Blount Mansion would hardly qualify as a mansion today, but when it was built in 1792, it was quite the thing. Compared to the log homes that were standard on the frontier, this wood frame house with real glass windows was a mansion indeed.
William Blount built the house in Knoxville after George Washington appointed him the first (and only) governor of the newly created Territory of the United States South of the River Ohio (called the Southwest Territory by folks who weren't quite so verbose).
The story was that Blount's wife, Mary, insisted that he build her a proper civilized house if she was expected to leave their comfortable abode in North Carolina for the wild Southwest Territory. However, Governor Blount was the kind of man who knew the value of making a good impression, so he probably didn't need much convincing. The mansion, after all, served not only as home for his family (which included 6 children and a mother-in-law), but as the territorial capital as well.
The United States at that time was a new and rather weak nation, so anything to impress both the settlers and the native Cherokee with the government's seriousness and power would be very welcome indeed. Governor Blount needed all the help he could get to create order out of the chaos of the frontier.
Governor Blount's office was a separate building in the back garden, so that the Governor could conduct business without disturbing his family.
The cooling room in the back of the house was used to store perishables. This was during the little ice age, and the Tennessee River back then would freeze over every year. They'd cut ice blocks from the river and haul them up here to keep things cool.
A portrait of Louis Philippe of France. He visited Blount Mansion before becoming king.
A spinner's weasel used for measuring the spun yarn. It would "pop" when the correct measure was achieved. Could this be the origin of the song "Pop Goes the Weasel"?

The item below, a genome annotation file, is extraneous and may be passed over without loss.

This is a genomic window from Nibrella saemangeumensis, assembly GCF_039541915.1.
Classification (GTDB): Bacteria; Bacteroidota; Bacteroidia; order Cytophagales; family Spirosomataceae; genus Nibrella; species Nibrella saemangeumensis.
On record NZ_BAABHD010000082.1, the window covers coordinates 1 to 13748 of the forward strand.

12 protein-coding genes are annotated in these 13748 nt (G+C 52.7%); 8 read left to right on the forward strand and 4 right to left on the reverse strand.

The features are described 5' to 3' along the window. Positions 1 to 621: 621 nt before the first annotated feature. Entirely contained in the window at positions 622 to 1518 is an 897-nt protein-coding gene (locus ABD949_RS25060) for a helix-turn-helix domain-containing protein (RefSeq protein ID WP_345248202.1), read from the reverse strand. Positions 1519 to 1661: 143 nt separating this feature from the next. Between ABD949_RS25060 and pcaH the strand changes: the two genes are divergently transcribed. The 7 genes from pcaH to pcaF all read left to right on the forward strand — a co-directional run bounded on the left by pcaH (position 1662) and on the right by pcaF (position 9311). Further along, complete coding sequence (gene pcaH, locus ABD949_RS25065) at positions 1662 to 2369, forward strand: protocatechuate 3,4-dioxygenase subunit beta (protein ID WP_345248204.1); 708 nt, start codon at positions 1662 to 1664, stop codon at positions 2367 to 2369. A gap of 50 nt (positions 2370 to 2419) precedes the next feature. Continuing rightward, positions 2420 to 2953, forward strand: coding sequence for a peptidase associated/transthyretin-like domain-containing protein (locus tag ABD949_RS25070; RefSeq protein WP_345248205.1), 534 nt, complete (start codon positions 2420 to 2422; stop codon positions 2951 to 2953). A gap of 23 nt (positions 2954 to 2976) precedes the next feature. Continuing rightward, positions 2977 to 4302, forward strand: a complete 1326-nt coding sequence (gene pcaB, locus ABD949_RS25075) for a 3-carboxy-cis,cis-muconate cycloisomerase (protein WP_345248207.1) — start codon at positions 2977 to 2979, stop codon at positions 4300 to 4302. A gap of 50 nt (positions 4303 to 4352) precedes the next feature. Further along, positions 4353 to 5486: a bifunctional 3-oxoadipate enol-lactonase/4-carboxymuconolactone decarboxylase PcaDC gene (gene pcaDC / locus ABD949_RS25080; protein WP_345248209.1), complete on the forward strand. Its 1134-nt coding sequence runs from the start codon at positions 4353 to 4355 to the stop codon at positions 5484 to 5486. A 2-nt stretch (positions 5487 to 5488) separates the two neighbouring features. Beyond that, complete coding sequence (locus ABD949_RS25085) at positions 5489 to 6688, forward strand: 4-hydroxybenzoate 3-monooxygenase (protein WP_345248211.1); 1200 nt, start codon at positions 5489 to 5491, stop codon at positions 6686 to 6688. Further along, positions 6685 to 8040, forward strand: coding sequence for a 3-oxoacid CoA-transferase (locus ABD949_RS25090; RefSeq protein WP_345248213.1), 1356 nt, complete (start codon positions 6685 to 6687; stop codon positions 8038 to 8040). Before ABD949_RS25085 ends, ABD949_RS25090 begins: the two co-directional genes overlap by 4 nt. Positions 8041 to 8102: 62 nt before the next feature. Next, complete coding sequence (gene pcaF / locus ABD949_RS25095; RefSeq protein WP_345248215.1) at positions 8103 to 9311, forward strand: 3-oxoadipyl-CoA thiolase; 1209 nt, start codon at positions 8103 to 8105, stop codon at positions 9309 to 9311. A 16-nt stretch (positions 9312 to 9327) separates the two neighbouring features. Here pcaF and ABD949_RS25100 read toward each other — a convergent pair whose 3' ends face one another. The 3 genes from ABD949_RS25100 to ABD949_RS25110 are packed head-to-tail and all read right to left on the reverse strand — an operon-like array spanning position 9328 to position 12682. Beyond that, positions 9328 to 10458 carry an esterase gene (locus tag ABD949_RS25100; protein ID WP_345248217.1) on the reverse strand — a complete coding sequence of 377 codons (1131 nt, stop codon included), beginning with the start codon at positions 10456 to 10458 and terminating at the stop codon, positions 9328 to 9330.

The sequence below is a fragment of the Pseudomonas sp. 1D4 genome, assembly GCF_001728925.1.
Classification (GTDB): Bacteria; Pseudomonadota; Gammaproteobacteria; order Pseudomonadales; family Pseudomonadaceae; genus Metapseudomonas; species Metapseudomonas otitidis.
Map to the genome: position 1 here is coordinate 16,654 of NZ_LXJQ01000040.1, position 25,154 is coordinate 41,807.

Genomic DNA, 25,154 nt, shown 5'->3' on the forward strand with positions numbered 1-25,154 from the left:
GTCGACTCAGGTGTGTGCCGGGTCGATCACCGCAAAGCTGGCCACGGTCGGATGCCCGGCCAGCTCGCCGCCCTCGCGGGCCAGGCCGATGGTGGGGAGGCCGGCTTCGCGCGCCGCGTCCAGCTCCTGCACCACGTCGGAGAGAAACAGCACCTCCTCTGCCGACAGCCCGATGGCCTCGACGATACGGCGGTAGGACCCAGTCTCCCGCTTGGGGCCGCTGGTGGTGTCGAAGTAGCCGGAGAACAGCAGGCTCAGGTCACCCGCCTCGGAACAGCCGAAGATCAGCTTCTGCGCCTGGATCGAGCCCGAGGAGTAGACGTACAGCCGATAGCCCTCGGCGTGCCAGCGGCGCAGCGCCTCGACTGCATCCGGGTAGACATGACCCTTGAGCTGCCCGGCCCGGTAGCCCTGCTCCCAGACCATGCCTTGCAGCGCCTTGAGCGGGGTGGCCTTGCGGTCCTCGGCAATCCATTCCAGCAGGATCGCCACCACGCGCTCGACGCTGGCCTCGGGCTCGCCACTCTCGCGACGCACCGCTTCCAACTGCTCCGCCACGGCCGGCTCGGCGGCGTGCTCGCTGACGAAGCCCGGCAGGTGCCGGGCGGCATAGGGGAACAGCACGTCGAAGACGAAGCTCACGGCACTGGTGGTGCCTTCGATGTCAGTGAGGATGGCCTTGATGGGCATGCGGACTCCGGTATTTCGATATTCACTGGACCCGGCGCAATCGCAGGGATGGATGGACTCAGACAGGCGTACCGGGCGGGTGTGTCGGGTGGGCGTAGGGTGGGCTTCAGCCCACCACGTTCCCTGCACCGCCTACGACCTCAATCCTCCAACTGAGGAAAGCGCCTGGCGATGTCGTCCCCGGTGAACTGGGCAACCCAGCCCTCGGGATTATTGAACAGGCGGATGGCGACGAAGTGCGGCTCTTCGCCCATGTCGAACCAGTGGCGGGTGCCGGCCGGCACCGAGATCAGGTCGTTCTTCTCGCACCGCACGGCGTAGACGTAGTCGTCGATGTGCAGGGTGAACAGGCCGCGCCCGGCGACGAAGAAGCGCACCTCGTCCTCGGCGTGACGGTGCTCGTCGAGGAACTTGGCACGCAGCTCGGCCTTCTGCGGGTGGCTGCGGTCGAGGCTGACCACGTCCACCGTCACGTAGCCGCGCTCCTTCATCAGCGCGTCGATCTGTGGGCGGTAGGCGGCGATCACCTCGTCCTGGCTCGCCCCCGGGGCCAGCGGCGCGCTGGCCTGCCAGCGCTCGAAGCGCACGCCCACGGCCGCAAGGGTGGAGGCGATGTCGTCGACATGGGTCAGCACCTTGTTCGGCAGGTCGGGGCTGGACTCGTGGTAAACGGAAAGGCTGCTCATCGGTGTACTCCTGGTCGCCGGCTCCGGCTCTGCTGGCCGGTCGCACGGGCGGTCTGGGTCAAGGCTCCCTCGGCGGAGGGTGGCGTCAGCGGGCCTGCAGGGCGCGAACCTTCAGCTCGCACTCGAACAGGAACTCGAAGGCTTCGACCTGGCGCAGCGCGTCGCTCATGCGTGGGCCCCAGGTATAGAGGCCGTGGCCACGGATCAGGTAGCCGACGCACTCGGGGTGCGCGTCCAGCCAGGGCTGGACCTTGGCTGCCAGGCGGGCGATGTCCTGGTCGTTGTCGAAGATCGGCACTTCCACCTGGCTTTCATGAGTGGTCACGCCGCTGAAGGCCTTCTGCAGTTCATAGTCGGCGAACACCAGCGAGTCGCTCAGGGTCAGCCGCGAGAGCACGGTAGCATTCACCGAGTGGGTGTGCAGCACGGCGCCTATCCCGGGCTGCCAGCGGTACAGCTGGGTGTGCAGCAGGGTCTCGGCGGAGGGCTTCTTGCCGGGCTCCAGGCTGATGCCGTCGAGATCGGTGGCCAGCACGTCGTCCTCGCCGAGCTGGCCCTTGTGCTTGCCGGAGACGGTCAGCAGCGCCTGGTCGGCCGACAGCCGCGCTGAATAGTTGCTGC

This commode was placed in a bedroom in order to avoid nighttime visits to the outhouse (or privy, if you prefer). It's bound to get a reaction from any children along on the tour.
This handy and compact writing desk is located in the front parlor.
Some artifacts from the Blount Mansion: a traveling liquor chest, and a butter press.
The tea service shows a cone of sugar commonly used during the period.
The Governor's desk, with cups made of horn, and writing quills.
When you arrive at Blount Mansion, you'll find the parking area (free) and Visitor Center situated behind the Mansion. You can wander around the gardens on your own, but to get a proper feel for the place you'll want to take a tour.
Start at the Visitor Center, where you can watch an entertaining and informative video. Then an interpreter will show you around the buildings. You'll learn all sorts of fascinating historical tidbits, like why June became the traditional month for weddings, the meaning of the nursery song "Pop Goes the Weasel" and the story of the important French visitor's unfortunate experience with bedbugs.
I arrived mid-day on a quiet Wednesday in July, so I had an interpreter all to myself. She was quite happy to show me around and answer all my questions. Didn't seem to bother her a bit that she had only an audience of one.
Blount Mansion is located at 200 West Hill Avenue in downtown Knoxville. Visit the Blount Mansion web site for hours and tour information. Make a day of it and visit James White Fort while you're in the neighborhood.